The Globe's Emigrating Children: Teaching in a Second Language

Front Cover
Peter Lang, 2008 - Education - 203 pages
The Globe's Emigrating Children describes one teacher's experiences teaching twenty-four immigrant students during their first year in the United States. From diverse places including Vietnam, Iraq, Somalia, Sudan, Mexico, El Salvador, and Haiti, these children brought their many languages and cultures to a first grade sheltered English classroom in a large urban school district. Kathleen A. Stark's thoughts and conversations with her students and her struggles to address each of the children's emotional and learning needs - while guiding them to recognize and question the assumptions of the world around them - provide a much-needed, intimate look into the lives and education of immigrant children. Stark's beautifully written reflections about the teacher's role and the role of education in general are supremely original, honest, and thought-provoking. This book should be read by any teacher involved in such areas as immigration, early childhood theory, literacy, foreign language education, and critical pedagogy. It is also suited to pre-service college courses devoted to these topics.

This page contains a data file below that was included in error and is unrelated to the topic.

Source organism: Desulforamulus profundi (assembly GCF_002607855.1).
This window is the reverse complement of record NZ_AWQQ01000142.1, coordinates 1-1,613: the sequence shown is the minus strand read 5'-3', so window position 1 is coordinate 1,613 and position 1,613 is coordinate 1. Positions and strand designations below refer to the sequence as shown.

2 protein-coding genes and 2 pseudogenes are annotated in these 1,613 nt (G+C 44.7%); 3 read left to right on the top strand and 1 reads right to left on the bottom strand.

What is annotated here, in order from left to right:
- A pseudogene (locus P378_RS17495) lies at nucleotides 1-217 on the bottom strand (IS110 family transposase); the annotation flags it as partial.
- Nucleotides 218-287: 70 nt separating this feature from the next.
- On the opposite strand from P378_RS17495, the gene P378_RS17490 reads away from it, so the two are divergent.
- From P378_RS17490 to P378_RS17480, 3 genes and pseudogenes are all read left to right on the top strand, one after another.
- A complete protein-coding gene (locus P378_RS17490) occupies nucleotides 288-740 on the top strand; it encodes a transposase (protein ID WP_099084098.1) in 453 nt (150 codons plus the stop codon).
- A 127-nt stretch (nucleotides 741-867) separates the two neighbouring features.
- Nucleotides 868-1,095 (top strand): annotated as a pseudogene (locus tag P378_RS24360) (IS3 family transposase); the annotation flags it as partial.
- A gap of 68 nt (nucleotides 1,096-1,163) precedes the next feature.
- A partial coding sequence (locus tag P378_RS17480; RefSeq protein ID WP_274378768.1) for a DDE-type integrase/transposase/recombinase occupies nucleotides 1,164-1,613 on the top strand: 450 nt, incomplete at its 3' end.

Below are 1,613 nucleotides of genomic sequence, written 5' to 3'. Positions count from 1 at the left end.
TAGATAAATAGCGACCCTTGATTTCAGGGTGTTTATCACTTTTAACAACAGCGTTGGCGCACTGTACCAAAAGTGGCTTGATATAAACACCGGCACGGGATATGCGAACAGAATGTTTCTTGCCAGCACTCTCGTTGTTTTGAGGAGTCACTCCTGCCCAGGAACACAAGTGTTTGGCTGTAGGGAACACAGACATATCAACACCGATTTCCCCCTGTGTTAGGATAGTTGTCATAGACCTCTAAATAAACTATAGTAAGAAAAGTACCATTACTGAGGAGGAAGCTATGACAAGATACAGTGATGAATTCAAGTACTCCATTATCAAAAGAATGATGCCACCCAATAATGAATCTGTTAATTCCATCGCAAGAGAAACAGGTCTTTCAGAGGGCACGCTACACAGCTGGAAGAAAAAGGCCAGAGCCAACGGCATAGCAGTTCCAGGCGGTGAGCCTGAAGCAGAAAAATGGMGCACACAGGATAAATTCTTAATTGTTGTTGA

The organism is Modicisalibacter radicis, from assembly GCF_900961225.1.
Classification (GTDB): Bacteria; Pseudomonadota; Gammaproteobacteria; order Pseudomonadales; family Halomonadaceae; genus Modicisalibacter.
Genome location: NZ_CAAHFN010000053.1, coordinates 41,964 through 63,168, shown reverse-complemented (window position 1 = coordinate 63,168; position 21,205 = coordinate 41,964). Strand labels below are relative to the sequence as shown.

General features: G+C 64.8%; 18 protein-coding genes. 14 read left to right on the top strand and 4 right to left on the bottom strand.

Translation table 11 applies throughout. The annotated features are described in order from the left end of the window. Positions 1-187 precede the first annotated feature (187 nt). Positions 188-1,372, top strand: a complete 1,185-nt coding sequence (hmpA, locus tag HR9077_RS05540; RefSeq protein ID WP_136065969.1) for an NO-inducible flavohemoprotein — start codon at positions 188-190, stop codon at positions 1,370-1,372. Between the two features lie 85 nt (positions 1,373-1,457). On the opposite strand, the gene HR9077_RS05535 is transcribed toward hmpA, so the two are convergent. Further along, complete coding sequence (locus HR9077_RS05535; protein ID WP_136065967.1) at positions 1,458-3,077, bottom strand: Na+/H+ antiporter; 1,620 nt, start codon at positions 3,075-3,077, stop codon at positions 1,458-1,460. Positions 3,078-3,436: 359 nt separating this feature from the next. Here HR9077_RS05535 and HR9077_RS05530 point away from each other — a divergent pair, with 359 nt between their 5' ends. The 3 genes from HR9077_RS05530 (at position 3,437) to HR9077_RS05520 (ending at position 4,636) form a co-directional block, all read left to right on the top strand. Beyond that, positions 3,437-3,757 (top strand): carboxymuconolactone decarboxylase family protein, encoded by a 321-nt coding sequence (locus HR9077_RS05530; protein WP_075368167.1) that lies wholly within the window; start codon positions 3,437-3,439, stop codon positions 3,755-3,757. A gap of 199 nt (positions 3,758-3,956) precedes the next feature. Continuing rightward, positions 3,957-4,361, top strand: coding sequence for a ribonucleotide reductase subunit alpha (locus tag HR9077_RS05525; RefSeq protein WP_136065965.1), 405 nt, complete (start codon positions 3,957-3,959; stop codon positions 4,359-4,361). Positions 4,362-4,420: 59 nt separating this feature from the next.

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Contents

First Steps to Literacy
25
List of Figures
44
Under the Skin
45
Put Your Lives on the Paper
99
More Words
121
Our Lives in Stories
143
The Uses of Freedom
161
Final Days
185
Copyright

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About the author (2008)

The Author: Kathleen A. Stark taught French immersion in urban San Diego for fourteen years and sheltered English in Kansas City for five years. She has a B.A. in French literature from the University of California, Davis, and a bilingual teaching credential for Spanish from San Diego State University. She also has two master's degrees from the Harvard Graduate School of Education in psychology and human development, and in language and literacy. She earned ELL (English Language Learning) certification at the University of Missouri, and reading teacher's certification at the University of Wisconsin.

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